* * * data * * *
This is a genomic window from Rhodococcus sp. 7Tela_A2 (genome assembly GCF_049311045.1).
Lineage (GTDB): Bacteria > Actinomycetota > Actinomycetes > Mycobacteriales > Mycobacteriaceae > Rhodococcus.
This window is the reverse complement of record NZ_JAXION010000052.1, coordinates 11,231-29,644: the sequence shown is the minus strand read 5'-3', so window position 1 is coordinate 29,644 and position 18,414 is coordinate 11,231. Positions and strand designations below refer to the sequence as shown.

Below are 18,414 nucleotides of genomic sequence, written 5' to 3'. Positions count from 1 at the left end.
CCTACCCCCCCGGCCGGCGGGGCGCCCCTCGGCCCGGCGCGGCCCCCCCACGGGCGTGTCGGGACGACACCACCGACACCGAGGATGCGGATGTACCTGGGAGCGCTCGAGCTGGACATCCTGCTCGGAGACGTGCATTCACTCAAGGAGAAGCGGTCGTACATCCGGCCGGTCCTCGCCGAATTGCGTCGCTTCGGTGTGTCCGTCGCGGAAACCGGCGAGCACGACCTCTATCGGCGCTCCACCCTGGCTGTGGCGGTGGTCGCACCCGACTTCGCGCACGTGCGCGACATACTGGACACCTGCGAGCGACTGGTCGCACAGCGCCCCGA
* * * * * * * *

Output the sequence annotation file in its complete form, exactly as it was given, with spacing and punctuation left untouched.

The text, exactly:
This is a genomic window from Rhodococcus sp. 7Tela_A2 (genome assembly GCF_049311045.1).
Lineage (GTDB): Bacteria > Actinomycetota > Actinomycetes > Mycobacteriales > Mycobacteriaceae > Rhodococcus.
This window is the reverse complement of record NZ_JAXION010000052.1, coordinates 11,231-29,644: the sequence shown is the minus strand read 5'-3', so window position 1 is coordinate 29,644 and position 18,414 is coordinate 11,231. Positions and strand designations below refer to the sequence as shown.

Below are 18,414 nucleotides of genomic sequence, written 5' to 3'. Positions count from 1 at the left end.
CCTACCCCCCCGGCCGGCGGGGCGCCCCTCGGCCCGGCGCGGCCCCCCCACGGGCGTGTCGGGACGACACCACCGACACCGAGGATGCGGATGTACCTGGGAGCGCTCGAGCTGGACATCCTGCTCGGAGACGTGCATTCACTCAAGGAGAAGCGGTCGTACATCCGGCCGGTCCTCGCCGAATTGCGTCGCTTCGGTGTGTCCGTCGCGGAAACCGGCGAGCACGACCTCTATCGGCGCTCCACCCTGGCTGTGGCGGTGGTCGCACCCGACTTCGCGCACGTGCGCGACATACTGGACACCTGCGAGCGACTGGTCGCACAGCGCCCCGA